• Re: Metrics and Analytics


                      There are great options around such as Qlikview as Jason mentions.  It would be great to hear about your experiences with such tools.


                      I also want to plug a new Jive plugin (ha!) called Community Manager Reports (CMR) that will be released within a couple weeks. 


                      COMMUNITY MANAGER REPORTS

                           Who is it for?      Community Managers and Group or Space owners

                      What does it do?     Integrates easy-to-use charts into the Jive experience that show how communities are growing and behaving

                      How do I get it?      Free add-on to Jive 4.5.7 or 5.0.1


                      Target release date: December 14, 2011.  (See Community Manager Reports release timing and supported version information)


                      As this rolls out, I will be very interested to get info from you guys on what does and does not meet your needs for managing external communities so we can fill key gaps as quickly as possible.  To the original question of how to define Active User, here is how it is done in CMR:

                      A user is considered Active on a particular day if he or she has done anything (including a View) within the previous 30 days.  This applies at the level of the whole community and also at the level of Groups and Spaces.  So a user is Active in Group Foo if he or she has viewed something in Foo withing the last 30 days.  We also define a Participating User to be someone who has done something beyond a View -- e.g. add a Comment or Like something -- within the last 30 days.  And we define a Contributing User as someone who has created new content over the last 30 days.   The theory behind these definitions is to capture the level of RISK that a user is willing to take -- creating a new Discussion is putting yourself out a lot more than just reading stuff. 


                      Here is an example of the kind of charts we will provide (this chart shows user adoption in a Group):




                      Another thing that might be useful for you (but, again, I look forward to hearing about your experiences) is that CMR supports showing only Users that match a filter that can be defined using profile fields configured to be Searchable in your environments.  


                      In addition to User Adoption charts, CMR shows stuff like Content over time, Answered Questions, profile completion, and top Places.



                        • Re: Metrics and Analytics

                          Will community management reports be able to address any of the following:


                          1. Trending topics over a customizable period of time (by tag for example): e.g. so we could make observations such as "discussions on content tagged 'Iran' died down in March but picked back up in April?"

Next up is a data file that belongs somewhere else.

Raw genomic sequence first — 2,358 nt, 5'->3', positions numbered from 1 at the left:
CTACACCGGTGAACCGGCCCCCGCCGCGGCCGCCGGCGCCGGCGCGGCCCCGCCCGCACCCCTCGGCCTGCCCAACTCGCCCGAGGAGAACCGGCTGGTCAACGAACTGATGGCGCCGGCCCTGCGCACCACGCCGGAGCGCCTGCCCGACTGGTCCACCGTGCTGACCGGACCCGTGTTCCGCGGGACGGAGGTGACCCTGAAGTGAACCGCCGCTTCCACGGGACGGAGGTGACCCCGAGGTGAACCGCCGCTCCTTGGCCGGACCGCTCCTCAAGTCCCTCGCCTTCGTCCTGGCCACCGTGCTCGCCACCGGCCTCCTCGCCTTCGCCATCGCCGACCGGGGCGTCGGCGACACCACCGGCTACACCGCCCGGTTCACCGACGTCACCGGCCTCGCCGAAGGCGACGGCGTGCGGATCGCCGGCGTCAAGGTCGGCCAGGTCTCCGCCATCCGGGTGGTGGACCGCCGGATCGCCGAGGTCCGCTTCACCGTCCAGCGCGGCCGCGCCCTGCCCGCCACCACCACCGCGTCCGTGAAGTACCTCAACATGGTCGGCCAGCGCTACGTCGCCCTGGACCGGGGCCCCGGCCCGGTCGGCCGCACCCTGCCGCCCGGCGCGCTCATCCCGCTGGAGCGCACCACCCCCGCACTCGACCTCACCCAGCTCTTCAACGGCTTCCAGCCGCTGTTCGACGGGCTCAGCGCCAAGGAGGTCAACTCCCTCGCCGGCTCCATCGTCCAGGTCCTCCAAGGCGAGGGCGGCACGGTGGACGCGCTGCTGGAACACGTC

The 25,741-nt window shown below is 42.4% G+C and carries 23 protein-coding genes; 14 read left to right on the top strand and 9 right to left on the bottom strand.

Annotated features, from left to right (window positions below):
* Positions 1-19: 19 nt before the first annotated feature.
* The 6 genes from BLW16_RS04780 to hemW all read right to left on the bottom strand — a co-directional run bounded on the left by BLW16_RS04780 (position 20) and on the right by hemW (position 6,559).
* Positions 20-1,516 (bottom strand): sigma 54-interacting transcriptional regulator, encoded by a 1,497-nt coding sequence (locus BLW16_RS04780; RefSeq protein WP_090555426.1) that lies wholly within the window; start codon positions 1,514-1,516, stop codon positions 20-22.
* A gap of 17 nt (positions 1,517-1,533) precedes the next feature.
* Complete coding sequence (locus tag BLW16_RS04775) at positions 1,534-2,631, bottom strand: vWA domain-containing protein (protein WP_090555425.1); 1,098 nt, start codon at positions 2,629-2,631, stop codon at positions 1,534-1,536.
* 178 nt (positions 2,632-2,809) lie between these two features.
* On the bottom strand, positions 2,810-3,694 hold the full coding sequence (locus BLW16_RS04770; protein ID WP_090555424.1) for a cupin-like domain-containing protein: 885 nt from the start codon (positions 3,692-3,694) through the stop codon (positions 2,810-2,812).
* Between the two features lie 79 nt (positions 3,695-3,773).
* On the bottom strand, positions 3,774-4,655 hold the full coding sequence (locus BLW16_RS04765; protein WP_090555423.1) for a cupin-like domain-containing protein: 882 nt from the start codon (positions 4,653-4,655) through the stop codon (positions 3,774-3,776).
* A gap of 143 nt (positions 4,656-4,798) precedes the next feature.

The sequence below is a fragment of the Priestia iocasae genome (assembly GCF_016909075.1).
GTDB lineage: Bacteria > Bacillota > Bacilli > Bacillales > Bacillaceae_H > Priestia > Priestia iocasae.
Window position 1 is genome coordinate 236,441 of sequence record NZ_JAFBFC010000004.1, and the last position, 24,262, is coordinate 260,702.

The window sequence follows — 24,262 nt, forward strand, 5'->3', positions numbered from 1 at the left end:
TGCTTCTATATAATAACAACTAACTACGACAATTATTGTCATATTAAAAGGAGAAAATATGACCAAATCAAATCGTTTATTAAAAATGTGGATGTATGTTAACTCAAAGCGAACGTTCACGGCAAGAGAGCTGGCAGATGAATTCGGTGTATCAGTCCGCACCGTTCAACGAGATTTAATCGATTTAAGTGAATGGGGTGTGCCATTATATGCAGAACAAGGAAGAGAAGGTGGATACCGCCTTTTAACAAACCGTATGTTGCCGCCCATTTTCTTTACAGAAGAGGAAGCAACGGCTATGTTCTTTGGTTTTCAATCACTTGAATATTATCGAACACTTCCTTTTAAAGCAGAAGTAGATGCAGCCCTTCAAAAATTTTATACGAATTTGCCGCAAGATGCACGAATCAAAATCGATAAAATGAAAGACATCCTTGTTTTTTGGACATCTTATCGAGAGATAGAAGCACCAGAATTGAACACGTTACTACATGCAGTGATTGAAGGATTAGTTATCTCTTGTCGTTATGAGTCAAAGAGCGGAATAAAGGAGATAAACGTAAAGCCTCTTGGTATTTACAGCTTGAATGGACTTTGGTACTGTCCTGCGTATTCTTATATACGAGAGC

1. If this is possible then can it also be segmented via profile fields?
                          2. Content by category breakdown over time (e.g. If I have categories setup to represent statuses: e.g. Open, Closed, Dismissed. I'd like to be able to see how many pieces of SBS content over a given period of time were open, closed, or dismissed)
                            • Re: Metrics and Analytics

                              On the first item, the short answer is "No.  Not in the first version."   This is a good item for our backlog.   One thing that is already on the radar is trending on search query terms.  My impression is that tagging can be pretty hit or miss but search queries are a pretty dependable measure of community interest in a particular topic.  But this is certainly debatable.  Would be interested to hear your impressions of what are reliable indicators of interest.  To the extent that you can separate topics by Group or Space, then you can get what you are looking for, including restricting to users matching a query.  (Though I realize that you would like to get more fine grained than that.)   


                              On your second question: we are not currently reporting anything regarding Categories.  The one thing that we do offer in terms of breaking down content by state regards Questions.  We show all Questions over time (globally or per Group/Space) and how many of them have a Response, how many have a Helpful Response and how many have a Correct Answer.  In addition, we give indications of the average length of time questions were open before being Responded to, got a Helpful Answer and a Correct Answer.   The Question charts can be filtered by the person asking  the question.  For example, I could look at Questions over time in a Group that were asked by people in Palo Alto.